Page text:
Despite this classification it is not possible to bifurcate them dualistically. Every lwa has multiple aspects; even both genders are united in every lwa. Many Rada lwa have Kongo or Petro counterparts that express different aspects of their identity. According to Alfred Métraux it is not important to which nanchon a lwa belongs because the nanchon signifies the various characteristics that are shared by all lwa (p. 77).

PANTHEON OF LWA

Each lwa has a specific field of responsibility and a variety of traits (speech pattern, body movements, character, preferences in food and clothes), some ambivalent.

Legba opens the gates and guards the crossroads. He is dressed in red and is honored with Rada rites. He is represented as Saint Peter (as guardian of the heaven), as Saint Lazarus (as an old man leaning on a crutch) or as Saint Anthony. In Cuba and Brazil, Legba parallels Eshú (Exu).

Dambala, Legba's opponent, also belongs to the Rada family though he appears in other rites too. His color is white and he is identified by snakelike movements. Dambala is regarded as good and wise. His Catholic image is Saint Patrick. In Rada he characterizes the healing power of the wise old men, while in Petro he demonstrates his violent and aggressive side. His female aspect is called Ayida, who is sometimes called Dambala's consort.

Ogou (Ogun in Cuba, Ogum in Brazil) derives from a Yoruba deity, in the Nago nanchon. He is a blacksmith and warrior. His color is red. Saint James or Saint Joseph is his Catholic image.

Erzulie is the only major female lwa, part of the Rada nanchon. Her colors are blue and pink. She does not parallel a Yoruba deity though she is associated with love, beauty, and grace similar to Oshún in Cuba and Brazil. Erzili Freda is a mother figure similar to Yemaja, whereas the dagger-wielding Erzili Dantò, who belongs to the Petro family, carries similarity to Oya/Yansa.

Baron Samdi is the superior of the Gédés, the lwa of the dead in Haiti, who according to legend represent a West African ethnic group that was conquered by the royal family of Abomey and sold to slave traders. Baron Samdi is also called Baron Cimetière (Baron of Cemetery) or Baron La Croix (Baron of the Cross). He has no Catholic parallel. Often portrayed wearing black clothes and a top hat, he is honored in both Rada and Petro rites. In material form he behaves obscenely and provocatively.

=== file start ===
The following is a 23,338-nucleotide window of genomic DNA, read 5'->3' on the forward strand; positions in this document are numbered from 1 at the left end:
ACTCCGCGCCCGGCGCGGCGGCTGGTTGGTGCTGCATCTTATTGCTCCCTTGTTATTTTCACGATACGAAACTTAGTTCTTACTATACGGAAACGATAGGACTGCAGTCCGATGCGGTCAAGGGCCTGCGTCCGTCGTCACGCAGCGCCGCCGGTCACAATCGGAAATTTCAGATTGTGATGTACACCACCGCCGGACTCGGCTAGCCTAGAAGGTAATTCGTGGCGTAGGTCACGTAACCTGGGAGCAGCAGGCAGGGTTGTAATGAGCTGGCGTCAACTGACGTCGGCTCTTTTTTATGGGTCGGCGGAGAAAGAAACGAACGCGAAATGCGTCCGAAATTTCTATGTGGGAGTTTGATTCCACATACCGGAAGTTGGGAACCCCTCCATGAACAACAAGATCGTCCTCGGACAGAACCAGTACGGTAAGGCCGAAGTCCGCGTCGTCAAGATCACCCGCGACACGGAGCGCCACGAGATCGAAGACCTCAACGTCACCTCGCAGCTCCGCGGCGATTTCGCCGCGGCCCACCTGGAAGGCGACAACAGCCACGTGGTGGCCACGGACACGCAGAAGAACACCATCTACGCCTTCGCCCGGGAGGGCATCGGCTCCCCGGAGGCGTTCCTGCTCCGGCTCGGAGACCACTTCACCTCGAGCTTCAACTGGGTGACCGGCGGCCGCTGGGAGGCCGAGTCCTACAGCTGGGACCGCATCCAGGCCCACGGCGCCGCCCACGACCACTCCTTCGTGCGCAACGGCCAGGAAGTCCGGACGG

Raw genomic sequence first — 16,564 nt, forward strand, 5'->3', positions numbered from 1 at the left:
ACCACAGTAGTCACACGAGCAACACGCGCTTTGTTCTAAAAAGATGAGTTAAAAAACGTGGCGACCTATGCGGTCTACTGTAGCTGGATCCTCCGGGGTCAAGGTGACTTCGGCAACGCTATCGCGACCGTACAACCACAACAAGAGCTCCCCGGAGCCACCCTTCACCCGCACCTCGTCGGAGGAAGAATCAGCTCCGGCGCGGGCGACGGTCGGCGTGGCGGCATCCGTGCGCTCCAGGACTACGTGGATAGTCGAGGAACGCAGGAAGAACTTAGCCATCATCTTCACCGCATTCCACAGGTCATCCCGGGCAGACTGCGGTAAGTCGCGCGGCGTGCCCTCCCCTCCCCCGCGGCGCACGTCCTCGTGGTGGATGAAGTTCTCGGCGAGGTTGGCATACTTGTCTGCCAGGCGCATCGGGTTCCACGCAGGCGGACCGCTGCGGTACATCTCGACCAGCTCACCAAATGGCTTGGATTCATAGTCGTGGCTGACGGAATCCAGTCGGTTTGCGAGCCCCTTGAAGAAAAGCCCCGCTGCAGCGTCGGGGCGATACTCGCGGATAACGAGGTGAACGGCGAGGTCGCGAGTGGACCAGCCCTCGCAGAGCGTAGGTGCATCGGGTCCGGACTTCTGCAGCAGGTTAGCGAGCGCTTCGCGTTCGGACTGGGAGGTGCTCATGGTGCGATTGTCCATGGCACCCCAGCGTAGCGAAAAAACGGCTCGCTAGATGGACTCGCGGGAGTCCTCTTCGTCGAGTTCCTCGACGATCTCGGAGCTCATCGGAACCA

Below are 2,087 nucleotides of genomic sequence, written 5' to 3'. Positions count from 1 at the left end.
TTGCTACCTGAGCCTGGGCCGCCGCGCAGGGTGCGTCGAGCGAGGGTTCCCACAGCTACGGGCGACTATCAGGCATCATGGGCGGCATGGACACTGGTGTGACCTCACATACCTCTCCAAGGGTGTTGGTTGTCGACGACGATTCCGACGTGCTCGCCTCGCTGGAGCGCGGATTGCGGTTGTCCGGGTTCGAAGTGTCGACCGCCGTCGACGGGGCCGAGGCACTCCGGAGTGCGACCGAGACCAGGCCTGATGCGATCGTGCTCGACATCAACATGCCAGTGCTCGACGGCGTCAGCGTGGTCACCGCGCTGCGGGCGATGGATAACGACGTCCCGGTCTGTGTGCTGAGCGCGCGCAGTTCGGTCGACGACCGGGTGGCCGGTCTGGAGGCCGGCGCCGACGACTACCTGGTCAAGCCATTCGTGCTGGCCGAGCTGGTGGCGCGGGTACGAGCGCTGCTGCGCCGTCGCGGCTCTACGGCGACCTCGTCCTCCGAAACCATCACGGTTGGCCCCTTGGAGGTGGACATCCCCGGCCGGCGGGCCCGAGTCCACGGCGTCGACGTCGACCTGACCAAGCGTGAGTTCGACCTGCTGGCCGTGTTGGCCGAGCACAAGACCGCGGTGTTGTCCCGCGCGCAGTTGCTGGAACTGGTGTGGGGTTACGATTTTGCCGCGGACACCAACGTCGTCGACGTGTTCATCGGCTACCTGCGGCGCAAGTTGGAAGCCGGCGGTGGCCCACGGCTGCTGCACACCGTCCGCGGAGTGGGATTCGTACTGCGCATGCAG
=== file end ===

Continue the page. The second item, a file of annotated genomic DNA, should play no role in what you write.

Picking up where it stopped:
The twins Marassa (parallels Ibeji in Brazil and Cuba) are identified with the Catholic saints Cosmas and Damian. They appear in all rites. Often portrayed as children, they are very powerful because of their dual existence.

Other important lwa are Azaka, Agwe, and Simbi.

See alsoAfrican-Latin American Religions: Brazil; Candomblé; Haiti; Orixás; Santería; Vodun, Voodoo, Vaudun.

BIBLIOGRAPHY

Barnes, Sandra T., ed. Africa's Ogun: Old World and New. 2nd exp. ed. Bloomington and Indianapolis: Indiana University Press, 1997.

Bellegarde-Smith, Patrick, ed. Fragments of Bone: Neo-African Religions in a New World. Urbana and Chicago: University of Illinois Press, 2005.

Blier, Suzanne P. African Vodun: Art, Psychology, and Power. Chicago and London: University of Chicago Press, 1995.

Cosentino, Donald J., ed. Sacred Arts of Haitian Vodou. Los Angeles: UCLA Fowler Museum of Cultural History, 1995.

Dayan, Joan. Haiti, History, and the Gods. Berkeley: University of California Press, 1995.

Deren, Maya. Divine Horsemen: The Living Gods of Haiti. London and New York: Thames and Hudson, 1953; New Paltz, NY: McPherson, 1983.

Desmangles, Leslie. The Faces of the Gods: Vodou and Roman Catholicism in Haiti. Chapel Hill: University of North Carolina Press, 1992.

Hurbon, Laënnec. Voodoo: Search for the Spirit. Translated by Lory Frankel. New York and London: Harry N. Abrams, 1995.

Hurbon, Laënnec. Religions et lien social: L'église et l'état moderne en Haïti. Paris: Cerf, 2004.

Kubik, Gerhard. "West African and African-American Concepts of Vodu and Òrì’à." In Ay BōBō: African-Caribbean Religions. Part 2: Voodoo, edited by Manfred Kremser, 17-34. Vienna: WUV-Universitätsverlag, 1996.

Métraux, Alfred. Le vaudou haïtien [1958]. Paris: Gallimard, 1998.

                                         Bettina E. Schmidt